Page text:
½cup(60g)Bread flour(or all-purpose flour for kneading)
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For the dough
In a mixing bowl or measuring cup combine warm milk (110 F), yeast, sugar, oil, and eggs. Stir and set aside to foam for 3 mins.Pro-tip- instant yeast does not need to be activated but I like to ensure my yeast is good and working for me. You may choose to add all ingredients directly to the flour.
Measure the flour and salt in a mixing bowl or stand mixer with the dough hook. Add the yeast mixture and combine well.Pro-tip - if you do not like kneading I highly recommend using a stand mixer with the hook attachment.
Knead - By hand - transfer to a well-dusted worktop and knead for 5 to 6 minutes (video shows kneading by hand) - Stand mixer - once all the flour is well incorporated knead on medium for 4 to 5 minutes (Progress pictures show knead in a stand mixer)
When the dough is soft, shiny, but still slightly sticky shape into a ball. Place the dough in an oiled bowl seam side down. Coat the surface with oil to prevent drying. Cover with a clean kitchen cloth or plastic wrap.
Leave in a warm place. Let rise for 60 to 90 minutes until double in volume. Pro-tip - in winter you may need 90 minutes or more but in summer the dough may double in 45 minutes. If you can't attend to it at that moment. De-gas, reshape, and let double in volume again.
Shape the loaf.
When the dough is double in volume transfer to a well-dusted floured surface. De-gas, reshape into a ball. Then roll into a small log. Pro-tip - at this point there is no need for additional flour. So use a light dusting of flour
You can make two small challah bread or one large challah bread with this dough. For two small loaves, divide the dough into 2. Today, I made one large challah.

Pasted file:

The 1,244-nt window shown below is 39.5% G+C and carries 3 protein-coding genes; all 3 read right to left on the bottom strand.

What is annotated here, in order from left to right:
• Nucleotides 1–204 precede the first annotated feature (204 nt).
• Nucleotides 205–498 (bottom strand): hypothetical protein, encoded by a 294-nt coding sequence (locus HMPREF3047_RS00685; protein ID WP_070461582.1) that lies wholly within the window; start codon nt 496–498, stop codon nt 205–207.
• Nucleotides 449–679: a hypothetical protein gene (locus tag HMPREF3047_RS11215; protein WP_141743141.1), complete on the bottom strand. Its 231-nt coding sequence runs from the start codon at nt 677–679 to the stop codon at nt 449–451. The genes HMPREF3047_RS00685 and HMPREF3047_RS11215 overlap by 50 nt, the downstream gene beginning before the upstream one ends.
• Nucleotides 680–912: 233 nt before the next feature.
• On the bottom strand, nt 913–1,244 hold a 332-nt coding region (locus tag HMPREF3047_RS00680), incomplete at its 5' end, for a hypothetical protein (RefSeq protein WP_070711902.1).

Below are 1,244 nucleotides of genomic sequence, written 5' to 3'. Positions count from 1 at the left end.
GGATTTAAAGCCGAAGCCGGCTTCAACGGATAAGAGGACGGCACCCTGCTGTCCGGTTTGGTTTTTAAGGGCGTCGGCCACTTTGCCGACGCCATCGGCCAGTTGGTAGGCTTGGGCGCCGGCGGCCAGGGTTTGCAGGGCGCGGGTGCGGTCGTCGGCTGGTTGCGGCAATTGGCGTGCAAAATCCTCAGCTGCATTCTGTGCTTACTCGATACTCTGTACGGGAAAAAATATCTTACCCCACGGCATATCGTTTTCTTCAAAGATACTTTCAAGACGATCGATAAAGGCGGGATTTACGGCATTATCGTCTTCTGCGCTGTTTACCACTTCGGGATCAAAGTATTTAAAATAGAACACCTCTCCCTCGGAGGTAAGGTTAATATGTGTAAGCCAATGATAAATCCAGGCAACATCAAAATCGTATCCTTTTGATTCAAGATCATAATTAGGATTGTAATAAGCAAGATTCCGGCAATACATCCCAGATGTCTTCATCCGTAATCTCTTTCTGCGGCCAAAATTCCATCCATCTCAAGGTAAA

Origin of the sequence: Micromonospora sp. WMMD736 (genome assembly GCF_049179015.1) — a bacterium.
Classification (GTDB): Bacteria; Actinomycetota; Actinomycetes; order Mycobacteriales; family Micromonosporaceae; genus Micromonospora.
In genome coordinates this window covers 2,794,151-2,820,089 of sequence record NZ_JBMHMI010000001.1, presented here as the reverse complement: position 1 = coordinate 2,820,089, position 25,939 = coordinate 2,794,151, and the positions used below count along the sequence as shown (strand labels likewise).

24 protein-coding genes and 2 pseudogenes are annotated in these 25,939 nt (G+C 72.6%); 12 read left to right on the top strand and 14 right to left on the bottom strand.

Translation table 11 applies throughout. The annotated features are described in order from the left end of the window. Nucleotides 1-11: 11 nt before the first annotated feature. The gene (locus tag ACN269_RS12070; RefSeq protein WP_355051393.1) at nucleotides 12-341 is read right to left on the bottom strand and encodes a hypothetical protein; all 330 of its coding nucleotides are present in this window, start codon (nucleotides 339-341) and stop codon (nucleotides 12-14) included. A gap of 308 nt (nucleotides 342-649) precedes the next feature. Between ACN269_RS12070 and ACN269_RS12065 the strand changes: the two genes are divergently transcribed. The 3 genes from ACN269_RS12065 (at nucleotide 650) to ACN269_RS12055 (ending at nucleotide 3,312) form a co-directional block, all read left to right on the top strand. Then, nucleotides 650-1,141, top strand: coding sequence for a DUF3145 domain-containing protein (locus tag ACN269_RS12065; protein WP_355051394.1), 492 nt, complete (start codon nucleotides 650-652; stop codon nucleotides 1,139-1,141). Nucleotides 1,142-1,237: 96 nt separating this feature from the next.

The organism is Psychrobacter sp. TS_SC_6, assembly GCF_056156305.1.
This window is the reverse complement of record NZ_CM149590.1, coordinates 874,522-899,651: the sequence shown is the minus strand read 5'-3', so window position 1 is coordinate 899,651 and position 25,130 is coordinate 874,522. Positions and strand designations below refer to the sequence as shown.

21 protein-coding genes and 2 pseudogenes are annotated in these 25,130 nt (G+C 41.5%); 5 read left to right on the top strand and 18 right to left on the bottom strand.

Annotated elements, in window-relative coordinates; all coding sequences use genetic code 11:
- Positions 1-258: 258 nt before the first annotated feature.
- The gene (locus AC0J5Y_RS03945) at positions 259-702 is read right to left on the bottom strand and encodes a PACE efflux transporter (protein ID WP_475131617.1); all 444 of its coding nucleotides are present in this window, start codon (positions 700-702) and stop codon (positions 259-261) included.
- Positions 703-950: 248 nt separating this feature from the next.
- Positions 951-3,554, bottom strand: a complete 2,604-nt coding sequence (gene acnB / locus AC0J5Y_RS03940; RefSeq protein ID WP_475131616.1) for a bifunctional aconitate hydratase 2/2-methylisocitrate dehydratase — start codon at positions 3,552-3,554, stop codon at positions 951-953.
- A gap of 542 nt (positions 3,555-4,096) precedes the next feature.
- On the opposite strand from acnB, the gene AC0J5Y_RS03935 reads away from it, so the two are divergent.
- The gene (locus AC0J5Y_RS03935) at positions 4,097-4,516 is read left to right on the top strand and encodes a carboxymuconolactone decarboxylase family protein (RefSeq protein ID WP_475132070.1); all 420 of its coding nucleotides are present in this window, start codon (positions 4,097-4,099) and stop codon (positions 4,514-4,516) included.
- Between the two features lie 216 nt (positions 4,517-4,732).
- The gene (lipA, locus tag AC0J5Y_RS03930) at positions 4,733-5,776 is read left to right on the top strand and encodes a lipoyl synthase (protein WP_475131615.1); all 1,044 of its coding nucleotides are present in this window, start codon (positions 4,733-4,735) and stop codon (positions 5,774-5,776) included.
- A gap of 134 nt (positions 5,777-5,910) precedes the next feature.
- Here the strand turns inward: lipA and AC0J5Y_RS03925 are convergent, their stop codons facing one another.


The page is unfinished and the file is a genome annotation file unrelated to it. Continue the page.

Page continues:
Then, divide the dough into 6 portions. They need to be approximately the same weight. I use a kitchen scale to measure the dough.Pro tip - if the portions are uneven the challah braid will loo uneven as well. So, keep them similar in size.
Ropes - Shape each into a ball. If necessary, let rest for 5 to 10 minutes. Pro tip - when shaping into a ball ensure all seems are tucked in and the ball is smooth. Rest these for 5 to 10 minutes if the dough resists.
Roll each ball with a rolling pin on an un-floured work surface (see video). Then, roll like a jelly roll into a rope about 18 inches long (see video). Smaller challah can be rolled into shorter lengths. Pro tip - this step is optional but it will give a nice shape and firm texture to the challah.
Braiding the challah
Place all six ropes so they intersect at the top. It's easier to watch the video first then try to understand my instructions 😂 😜
Ensure the six strands are secured at the top. From left to right you now have 1, 2, 3, 4, 5, strands in front of you. It's harder when only read my instructions, so please watch the video.
Strand 1 over 3, 2 over 3, and 5 over 2.
Continue with the process until you have reached the bottom. Tuck the seams at the top and bottom under.
Place on a baking tray. Cover with a plastic wrap or clean kitchen cloth and let proof for 30 to 45 minutes.Pro-tip - Spray the plastic wrap with oil to prevent it from sticking to the rolls.
20 minutes before baking, preheat the oven at 350°F /177°C / Gas Mark 4
Brush the bread with a beaten egg. Sprinkle some sesame seeds. Pro-tip- Egg wash is a full egg with 2 tbsp of water. An egg wash will give a nice golden color. If you can't use egg, milk or cream will work just as well. Do not use oil or butter as it will create a crust.
If you make two challah bread with this dough bake each for 20 to 25 minutes until you have a nice golden brown. If you make one large challah, (as I have here) bake for about 45 to 50 minutes until you have a nice golden brown color. Pro tip - when baked the internal temperature of the bread should be about 195 F. The bread will have a hollow sound on the bottom when tapped.